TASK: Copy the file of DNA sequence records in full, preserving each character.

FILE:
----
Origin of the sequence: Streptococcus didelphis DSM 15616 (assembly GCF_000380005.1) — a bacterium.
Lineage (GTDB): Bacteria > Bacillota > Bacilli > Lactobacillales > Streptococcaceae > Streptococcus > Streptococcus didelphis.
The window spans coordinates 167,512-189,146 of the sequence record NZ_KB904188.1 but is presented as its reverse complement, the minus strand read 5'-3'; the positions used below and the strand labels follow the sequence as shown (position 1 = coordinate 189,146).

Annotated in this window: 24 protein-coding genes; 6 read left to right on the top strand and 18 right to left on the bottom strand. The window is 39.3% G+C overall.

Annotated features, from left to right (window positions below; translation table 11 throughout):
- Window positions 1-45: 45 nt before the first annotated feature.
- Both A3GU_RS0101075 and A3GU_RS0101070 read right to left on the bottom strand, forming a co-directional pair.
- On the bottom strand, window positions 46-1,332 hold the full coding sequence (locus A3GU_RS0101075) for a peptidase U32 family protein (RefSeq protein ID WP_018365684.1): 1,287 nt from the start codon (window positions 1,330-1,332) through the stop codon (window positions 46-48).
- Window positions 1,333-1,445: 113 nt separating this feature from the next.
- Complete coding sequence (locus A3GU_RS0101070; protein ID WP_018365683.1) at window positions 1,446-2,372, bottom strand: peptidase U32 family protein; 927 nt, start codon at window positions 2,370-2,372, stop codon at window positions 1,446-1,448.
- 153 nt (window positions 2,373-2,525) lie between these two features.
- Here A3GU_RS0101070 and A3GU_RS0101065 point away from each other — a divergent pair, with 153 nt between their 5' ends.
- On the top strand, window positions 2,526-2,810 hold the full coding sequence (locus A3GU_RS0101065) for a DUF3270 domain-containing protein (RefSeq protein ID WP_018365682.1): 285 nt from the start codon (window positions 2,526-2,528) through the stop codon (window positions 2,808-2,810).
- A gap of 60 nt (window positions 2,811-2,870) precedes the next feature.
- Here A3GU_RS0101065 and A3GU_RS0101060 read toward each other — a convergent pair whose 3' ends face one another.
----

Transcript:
Origin of the sequence: Streptococcus didelphis DSM 15616 (assembly GCF_000380005.1) — a bacterium.
Lineage (GTDB): Bacteria > Bacillota > Bacilli > Lactobacillales > Streptococcaceae > Streptococcus > Streptococcus didelphis.
The window spans coordinates 167,512-189,146 of the sequence record NZ_KB904188.1 but is presented as its reverse complement, the minus strand read 5'-3'; the positions used below and the strand labels follow the sequence as shown (position 1 = coordinate 189,146).

Annotated in this window: 24 protein-coding genes; 6 read left to right on the top strand and 18 right to left on the bottom strand. The window is 39.3% G+C overall.

Annotated features, from left to right (window positions below; translation table 11 throughout):
- Window positions 1-45: 45 nt before the first annotated feature.
- Both A3GU_RS0101075 and A3GU_RS0101070 read right to left on the bottom strand, forming a co-directional pair.
- On the bottom strand, window positions 46-1,332 hold the full coding sequence (locus A3GU_RS0101075) for a peptidase U32 family protein (RefSeq protein ID WP_018365684.1): 1,287 nt from the start codon (window positions 1,330-1,332) through the stop codon (window positions 46-48).
- Window positions 1,333-1,445: 113 nt separating this feature from the next.
- Complete coding sequence (locus A3GU_RS0101070; protein ID WP_018365683.1) at window positions 1,446-2,372, bottom strand: peptidase U32 family protein; 927 nt, start codon at window positions 2,370-2,372, stop codon at window positions 1,446-1,448.
- 153 nt (window positions 2,373-2,525) lie between these two features.
- Here A3GU_RS0101070 and A3GU_RS0101065 point away from each other — a divergent pair, with 153 nt between their 5' ends.
- On the top strand, window positions 2,526-2,810 hold the full coding sequence (locus A3GU_RS0101065) for a DUF3270 domain-containing protein (RefSeq protein ID WP_018365682.1): 285 nt from the start codon (window positions 2,526-2,528) through the stop codon (window positions 2,808-2,810).
- A gap of 60 nt (window positions 2,811-2,870) precedes the next feature.
- Here A3GU_RS0101065 and A3GU_RS0101060 read toward each other — a convergent pair whose 3' ends face one another.